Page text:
Asking the right questions for local government commissioning
Thursday 23 September 2010By:
- Judith Smyth
While much is uncertain about the coalition government’s policies there is undoubtedly a window of opportunity for local government to take the lead relatively unfettered by central and regional government.
The coalition government’s spending review framework published in June invites decision makers in local government to ask the following nine questions:
- Is the activity essential to meet government priorities?
- Does the government need to fund this activity?
- Does the activity provide substantial economic value?
- Can the activity be targeted at those most in need?
- How can the activity be provided at lower cost?
- How can the activity be provided more effectively?
- Can the activity be provided by a non-state provider?
- Can non-state providers be paid to carry out the activity according to the result they achieve?
- Can local bodies as opposed to central government provide the activity?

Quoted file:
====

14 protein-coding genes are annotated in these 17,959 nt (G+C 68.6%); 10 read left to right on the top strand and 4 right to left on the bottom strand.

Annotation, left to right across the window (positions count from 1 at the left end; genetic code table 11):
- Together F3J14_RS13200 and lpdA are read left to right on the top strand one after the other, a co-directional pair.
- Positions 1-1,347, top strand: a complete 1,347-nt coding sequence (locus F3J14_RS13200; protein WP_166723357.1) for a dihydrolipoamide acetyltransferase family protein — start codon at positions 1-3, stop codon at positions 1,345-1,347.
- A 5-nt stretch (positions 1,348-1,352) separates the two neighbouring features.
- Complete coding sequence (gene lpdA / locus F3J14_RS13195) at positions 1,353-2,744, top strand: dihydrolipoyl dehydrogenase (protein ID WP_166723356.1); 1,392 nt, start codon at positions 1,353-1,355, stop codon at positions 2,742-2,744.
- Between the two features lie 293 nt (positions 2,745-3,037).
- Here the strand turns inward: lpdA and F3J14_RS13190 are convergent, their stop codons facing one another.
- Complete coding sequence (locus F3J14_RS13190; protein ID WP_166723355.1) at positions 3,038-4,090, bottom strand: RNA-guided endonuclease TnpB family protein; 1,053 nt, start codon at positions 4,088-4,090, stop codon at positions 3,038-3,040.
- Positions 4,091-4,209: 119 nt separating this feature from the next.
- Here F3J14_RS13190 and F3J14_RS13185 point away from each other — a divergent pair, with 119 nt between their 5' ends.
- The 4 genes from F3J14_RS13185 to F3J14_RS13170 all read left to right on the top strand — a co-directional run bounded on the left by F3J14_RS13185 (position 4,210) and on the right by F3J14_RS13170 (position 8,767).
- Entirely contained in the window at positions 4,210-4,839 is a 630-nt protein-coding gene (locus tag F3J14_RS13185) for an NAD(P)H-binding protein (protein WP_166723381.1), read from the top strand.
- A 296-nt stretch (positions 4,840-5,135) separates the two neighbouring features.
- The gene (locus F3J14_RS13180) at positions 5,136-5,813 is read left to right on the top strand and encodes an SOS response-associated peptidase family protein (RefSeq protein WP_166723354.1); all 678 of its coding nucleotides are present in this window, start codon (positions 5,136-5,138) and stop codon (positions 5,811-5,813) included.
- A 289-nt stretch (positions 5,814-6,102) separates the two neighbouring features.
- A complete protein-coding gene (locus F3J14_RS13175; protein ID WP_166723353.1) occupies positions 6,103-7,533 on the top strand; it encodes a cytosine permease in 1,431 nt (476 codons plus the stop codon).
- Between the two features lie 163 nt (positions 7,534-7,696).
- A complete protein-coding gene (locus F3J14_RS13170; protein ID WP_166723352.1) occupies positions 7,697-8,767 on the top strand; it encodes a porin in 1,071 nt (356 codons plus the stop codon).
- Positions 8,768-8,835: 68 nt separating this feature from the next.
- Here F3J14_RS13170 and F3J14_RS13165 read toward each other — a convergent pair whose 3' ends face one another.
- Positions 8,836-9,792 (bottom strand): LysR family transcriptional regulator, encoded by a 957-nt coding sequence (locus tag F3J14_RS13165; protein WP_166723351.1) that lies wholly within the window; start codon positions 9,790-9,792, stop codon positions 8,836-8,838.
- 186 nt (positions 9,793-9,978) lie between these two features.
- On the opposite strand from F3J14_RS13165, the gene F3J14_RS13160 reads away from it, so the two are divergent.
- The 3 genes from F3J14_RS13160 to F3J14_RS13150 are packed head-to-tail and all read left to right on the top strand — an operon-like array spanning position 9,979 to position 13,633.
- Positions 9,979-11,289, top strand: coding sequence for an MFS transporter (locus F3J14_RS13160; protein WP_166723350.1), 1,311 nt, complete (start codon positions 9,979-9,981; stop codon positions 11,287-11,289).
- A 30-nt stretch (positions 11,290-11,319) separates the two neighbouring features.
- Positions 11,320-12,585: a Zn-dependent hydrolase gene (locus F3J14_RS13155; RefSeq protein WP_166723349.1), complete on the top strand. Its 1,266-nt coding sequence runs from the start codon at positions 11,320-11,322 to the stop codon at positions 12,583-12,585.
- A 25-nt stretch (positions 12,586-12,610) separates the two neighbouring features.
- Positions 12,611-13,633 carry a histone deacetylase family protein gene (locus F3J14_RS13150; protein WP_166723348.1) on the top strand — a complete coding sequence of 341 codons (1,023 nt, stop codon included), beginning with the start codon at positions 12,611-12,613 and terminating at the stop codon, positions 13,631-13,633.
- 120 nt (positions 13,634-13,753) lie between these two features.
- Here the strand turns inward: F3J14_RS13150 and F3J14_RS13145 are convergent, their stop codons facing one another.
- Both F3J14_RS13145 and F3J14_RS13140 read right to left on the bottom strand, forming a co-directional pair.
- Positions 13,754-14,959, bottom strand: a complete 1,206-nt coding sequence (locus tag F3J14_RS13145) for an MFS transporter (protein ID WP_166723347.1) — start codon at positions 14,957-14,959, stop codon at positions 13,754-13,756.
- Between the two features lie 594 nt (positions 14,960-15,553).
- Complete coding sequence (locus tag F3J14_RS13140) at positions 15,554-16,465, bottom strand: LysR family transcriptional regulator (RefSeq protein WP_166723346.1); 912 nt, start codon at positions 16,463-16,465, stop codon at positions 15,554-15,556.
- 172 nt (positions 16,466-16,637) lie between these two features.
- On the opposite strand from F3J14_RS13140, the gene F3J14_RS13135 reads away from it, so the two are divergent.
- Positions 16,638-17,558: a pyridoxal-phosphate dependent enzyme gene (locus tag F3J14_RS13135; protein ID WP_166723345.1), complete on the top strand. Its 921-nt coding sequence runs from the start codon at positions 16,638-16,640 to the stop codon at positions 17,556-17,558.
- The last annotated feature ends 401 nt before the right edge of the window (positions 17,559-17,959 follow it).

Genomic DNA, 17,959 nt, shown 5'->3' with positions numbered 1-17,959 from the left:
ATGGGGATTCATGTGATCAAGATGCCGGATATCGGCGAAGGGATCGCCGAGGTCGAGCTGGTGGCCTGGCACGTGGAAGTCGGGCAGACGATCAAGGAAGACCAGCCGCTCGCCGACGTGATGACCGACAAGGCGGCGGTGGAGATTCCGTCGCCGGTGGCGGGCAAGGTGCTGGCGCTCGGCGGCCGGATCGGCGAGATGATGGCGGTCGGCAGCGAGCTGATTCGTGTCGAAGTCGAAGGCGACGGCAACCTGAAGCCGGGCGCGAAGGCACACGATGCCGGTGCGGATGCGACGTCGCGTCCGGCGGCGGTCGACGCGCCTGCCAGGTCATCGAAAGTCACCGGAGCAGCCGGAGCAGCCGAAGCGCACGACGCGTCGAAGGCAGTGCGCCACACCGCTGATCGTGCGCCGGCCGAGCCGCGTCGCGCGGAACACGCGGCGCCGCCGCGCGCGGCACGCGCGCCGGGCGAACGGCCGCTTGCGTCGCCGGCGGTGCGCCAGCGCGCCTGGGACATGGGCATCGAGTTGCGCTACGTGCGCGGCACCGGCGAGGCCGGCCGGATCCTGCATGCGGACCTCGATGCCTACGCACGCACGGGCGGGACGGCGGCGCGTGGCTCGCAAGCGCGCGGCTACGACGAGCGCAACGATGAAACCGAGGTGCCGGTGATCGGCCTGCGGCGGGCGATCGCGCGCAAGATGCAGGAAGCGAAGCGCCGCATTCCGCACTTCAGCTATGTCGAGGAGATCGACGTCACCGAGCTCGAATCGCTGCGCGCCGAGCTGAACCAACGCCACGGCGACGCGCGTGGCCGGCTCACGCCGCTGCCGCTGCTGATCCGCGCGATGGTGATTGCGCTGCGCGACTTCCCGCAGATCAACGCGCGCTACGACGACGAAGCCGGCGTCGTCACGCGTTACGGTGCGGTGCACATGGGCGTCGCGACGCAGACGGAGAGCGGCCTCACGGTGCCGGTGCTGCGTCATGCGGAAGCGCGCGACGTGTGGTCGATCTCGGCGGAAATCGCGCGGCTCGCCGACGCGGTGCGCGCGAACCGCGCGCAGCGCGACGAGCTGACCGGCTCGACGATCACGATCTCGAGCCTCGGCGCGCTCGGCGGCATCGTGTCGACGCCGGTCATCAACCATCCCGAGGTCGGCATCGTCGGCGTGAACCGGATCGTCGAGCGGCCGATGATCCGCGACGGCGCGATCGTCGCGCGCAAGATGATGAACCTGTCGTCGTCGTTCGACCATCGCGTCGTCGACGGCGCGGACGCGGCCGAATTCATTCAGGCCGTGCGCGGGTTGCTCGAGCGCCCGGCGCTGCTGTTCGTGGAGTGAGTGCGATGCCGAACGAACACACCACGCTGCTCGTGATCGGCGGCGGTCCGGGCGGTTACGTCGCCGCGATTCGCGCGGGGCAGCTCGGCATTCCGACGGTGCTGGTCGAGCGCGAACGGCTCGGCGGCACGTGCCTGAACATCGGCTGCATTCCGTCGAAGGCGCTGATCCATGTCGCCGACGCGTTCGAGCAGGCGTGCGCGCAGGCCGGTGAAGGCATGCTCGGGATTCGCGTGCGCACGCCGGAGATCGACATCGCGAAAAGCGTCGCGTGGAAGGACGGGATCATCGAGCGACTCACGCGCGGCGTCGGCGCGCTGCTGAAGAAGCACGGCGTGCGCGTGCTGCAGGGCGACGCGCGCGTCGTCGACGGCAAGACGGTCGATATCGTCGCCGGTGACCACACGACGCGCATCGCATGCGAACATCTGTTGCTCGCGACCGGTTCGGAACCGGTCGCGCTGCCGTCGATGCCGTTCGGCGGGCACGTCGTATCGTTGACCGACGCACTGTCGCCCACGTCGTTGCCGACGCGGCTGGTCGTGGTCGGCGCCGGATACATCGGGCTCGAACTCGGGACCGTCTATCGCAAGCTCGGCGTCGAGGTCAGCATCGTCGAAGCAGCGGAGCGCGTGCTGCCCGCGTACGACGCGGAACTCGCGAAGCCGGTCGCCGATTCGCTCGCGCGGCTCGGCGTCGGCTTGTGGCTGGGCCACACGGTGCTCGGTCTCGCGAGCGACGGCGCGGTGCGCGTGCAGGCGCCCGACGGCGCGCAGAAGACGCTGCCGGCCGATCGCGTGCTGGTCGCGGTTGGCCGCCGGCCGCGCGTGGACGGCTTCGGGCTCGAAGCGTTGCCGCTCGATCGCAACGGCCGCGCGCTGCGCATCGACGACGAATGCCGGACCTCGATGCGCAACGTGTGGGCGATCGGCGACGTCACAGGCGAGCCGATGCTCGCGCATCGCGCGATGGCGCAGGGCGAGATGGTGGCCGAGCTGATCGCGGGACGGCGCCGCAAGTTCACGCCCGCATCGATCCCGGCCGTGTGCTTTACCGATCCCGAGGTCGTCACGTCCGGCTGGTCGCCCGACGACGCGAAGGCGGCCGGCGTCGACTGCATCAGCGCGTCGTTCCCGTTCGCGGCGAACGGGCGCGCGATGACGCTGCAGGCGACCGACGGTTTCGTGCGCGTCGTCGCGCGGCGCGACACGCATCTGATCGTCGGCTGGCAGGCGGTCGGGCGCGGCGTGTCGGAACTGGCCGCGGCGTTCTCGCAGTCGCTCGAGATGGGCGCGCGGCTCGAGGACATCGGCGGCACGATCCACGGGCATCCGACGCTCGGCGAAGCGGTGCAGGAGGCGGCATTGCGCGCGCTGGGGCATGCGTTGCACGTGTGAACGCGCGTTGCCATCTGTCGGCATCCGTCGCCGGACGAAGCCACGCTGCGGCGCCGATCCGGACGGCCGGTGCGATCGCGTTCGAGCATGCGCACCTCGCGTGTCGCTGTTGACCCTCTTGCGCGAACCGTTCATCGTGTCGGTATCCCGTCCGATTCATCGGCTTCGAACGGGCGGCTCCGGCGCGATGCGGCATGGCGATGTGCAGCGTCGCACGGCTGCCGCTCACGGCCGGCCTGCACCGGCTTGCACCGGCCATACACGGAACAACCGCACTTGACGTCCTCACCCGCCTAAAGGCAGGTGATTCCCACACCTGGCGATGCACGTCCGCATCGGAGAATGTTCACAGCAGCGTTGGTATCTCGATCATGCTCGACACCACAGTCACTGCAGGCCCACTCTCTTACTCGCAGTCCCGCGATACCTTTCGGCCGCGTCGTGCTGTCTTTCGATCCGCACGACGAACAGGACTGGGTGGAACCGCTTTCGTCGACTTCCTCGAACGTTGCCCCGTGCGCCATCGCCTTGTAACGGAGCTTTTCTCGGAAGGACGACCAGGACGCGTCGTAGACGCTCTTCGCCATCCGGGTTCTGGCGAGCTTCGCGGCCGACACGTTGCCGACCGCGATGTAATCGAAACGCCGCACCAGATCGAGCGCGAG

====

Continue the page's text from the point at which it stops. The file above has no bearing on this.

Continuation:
These are all questions that local strategic commissioners need to ask as part of the changes that will be needed to redesign local systems so that they are less costly and more effective.
Part of this is redefining the relationships between individuals, communities and public services: ‘doing with’ will replace ‘doing unto’; individual budgets and personalisation will replace ‘one size fits all’; and co-production using the support of friends, family and community will replace outmoded universal services. Co-payment by the public as donors to charitable service providers, as well as through individual payments, also offers considerable potential for change.
The commissioning process
Commissioning (understand, plan, do, review) is the process that will ensure (if it is well done) that decisions are the right ones and that agreed changes lead to budget cuts without damaging the services that work best.
It was an unintended consequence of the last government that local systems were left with a plethora of projects, programmes and pilots that are hard for service users to understand, sometimes overlap and are often difficult to manage. Effective commissioning will help you to make the most of public resources.
Ineffective commissioning cuts what is easy to cut with little regard to the evidence of what works and what does not work, does not attempt to make the system as a whole work better and perpetuates expensive, confusing and fragmented systems led by the needs of services and professionals rather than citizens and service users.